A year later when I was working on The Yorkshire Evening News a jet fighter crashed at RAF Finningley. I was the only reporter in the office so I was sent on the story and got my first byline.
In the early days of our friendship we competed in sending fantasy letters to weekly newspapers. My winner was a query about the Rochdale Flock Hound, a mythical beast, which nonetheless brought letters from readers claiming to have bred them. Harry's was to wonder whether pictures existed of the Sioux Indian chief photographed on a Bury tram in full ceremonials during a visit by American Indians to the town. We were amazed at the number of readers who claimed to have seen the photograph.
Harry reached his apogee in the Battle of the News Editor's Desk. To Harry's horror Hetherington announced The Guardian was moving to new offices in Deansgate, sharing with The Daily Mail. This was across town from the Bodega bar and Sam's Chop House where Harry held daily court about fifty paces from his desk.
He refused to move. They showed him his new state-of-the-art office. He was unimpressed. They offered him suites of executive furniture. He spurned them. He insisted his desk would be too large for the new office and abandoning it would be unthinkable. He pointed out that the great C.P.Scott had sat at his desk. We could all see the point. Harry's desk was bigger than some sporting estates. It had drawers that had remained unopened for years and candle sconces like the old pianos. It was more than wood. It was history. And Harry was adamant. Britain had conquered the world with smaller gunboats. Some of the drawer fronts, it was said, were gun ports behind which cannons stood. The impasse continued for weeks. Both sides came to see the desk as a symbol of everything The Manchester Guardian represented. To the management it was clumsy, fusty and out of date. To Harry it was A Noble Tradition. Our money was on Harry.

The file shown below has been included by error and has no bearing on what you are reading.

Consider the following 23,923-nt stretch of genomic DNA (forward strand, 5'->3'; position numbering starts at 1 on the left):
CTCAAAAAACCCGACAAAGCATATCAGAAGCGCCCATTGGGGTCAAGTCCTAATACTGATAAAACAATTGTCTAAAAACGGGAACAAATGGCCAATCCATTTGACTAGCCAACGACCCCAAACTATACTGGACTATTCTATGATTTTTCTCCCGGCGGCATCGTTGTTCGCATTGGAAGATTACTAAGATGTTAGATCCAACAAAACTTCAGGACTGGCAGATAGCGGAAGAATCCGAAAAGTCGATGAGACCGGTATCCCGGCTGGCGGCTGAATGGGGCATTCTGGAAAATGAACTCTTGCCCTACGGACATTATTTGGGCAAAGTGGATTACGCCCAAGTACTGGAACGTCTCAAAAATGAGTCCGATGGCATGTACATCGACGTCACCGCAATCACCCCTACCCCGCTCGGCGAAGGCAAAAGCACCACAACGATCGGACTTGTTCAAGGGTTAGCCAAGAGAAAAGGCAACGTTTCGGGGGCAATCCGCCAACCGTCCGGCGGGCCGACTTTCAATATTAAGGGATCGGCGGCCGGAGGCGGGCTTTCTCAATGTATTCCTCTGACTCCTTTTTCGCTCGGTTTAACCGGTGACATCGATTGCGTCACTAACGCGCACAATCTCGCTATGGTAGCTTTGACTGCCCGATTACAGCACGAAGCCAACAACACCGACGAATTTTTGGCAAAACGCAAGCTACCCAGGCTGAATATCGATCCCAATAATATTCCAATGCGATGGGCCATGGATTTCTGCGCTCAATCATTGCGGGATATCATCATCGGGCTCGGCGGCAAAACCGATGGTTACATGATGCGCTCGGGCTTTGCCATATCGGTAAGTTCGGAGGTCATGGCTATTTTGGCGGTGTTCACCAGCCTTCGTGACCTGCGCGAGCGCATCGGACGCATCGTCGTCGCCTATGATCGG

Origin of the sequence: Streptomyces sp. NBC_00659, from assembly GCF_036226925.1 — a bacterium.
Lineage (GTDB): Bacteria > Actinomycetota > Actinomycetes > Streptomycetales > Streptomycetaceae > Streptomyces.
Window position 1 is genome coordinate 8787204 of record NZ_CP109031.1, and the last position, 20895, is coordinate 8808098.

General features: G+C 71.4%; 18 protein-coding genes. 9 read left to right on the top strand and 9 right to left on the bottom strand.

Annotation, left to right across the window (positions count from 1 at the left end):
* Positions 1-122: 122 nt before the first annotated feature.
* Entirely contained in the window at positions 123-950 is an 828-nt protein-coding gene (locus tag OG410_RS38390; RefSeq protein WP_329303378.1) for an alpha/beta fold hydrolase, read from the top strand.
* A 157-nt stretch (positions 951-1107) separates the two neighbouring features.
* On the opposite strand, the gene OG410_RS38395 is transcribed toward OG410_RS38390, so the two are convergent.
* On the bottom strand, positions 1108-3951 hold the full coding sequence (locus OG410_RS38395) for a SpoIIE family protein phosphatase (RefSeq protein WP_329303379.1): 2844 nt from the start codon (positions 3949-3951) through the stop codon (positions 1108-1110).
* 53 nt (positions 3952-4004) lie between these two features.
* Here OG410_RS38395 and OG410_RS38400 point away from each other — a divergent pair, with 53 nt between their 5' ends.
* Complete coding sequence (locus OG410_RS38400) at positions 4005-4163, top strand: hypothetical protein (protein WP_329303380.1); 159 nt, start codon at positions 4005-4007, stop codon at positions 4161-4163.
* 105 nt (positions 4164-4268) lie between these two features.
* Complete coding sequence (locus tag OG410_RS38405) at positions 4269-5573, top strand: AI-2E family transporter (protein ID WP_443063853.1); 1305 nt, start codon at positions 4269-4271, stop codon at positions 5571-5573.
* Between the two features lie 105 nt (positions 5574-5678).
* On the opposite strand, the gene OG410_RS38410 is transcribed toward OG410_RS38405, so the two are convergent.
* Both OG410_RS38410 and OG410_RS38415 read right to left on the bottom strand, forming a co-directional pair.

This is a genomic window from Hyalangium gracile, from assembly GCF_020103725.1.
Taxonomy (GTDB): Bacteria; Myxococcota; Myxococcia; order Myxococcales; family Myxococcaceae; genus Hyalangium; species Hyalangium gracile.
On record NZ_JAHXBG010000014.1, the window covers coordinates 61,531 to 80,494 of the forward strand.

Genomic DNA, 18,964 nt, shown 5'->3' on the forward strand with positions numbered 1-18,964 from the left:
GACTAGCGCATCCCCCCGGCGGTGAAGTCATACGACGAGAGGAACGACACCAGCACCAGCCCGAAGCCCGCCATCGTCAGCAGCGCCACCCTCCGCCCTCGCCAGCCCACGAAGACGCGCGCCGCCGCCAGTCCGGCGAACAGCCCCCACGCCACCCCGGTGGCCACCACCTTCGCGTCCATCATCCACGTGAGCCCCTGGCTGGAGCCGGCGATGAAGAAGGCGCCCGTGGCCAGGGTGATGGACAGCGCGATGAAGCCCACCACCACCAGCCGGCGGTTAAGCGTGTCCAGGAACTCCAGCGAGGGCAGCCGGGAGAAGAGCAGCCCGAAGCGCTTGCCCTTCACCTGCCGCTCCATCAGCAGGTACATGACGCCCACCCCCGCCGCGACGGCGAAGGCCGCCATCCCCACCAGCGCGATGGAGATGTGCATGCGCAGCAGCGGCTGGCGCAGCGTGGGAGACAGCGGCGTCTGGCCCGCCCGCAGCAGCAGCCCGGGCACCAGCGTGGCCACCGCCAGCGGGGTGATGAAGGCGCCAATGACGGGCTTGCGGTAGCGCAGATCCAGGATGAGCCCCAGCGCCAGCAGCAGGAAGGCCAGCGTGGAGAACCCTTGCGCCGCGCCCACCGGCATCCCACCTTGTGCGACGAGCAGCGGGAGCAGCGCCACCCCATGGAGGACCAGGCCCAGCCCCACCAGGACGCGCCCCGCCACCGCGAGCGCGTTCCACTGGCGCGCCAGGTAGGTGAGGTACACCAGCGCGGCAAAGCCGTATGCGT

Finally management caved in. They agreed to move the desk. When it arrived at its destination, doors had to be widened but by this time management's nerve had been shattered.
Harry pronounced himself pleased and went back to the old building to collect the canary in its cage, his office companion over many years. We formed a guard of honour for its progress from Cross Street to Deansgate, to admiring glances from shoppers. There may even have been cheers.
Every holiday he took the bird home with him so that it would not be lonely. Seeing him with it one Christmas, a printer asked: "Where you going with that?" "I am taking it home for Christmas," said Harry. "Are you?" said the printer. "We're having turkey."
Writer Colin Dunne recalls going for an interview with Harry who offered a different view on shorthand:
Revel Barker recalls a typical Whewellism:
Ah yes, said Harry. Well of course they had thought about that, but they had come to the conclusion that ..."in the space it would take to display a decent size picture we could place... oh, I don't know... maybe a thousand words."
We shall not see his like again.
A BIRTHDAY THOUGHT FROM A CLEVER FRIEND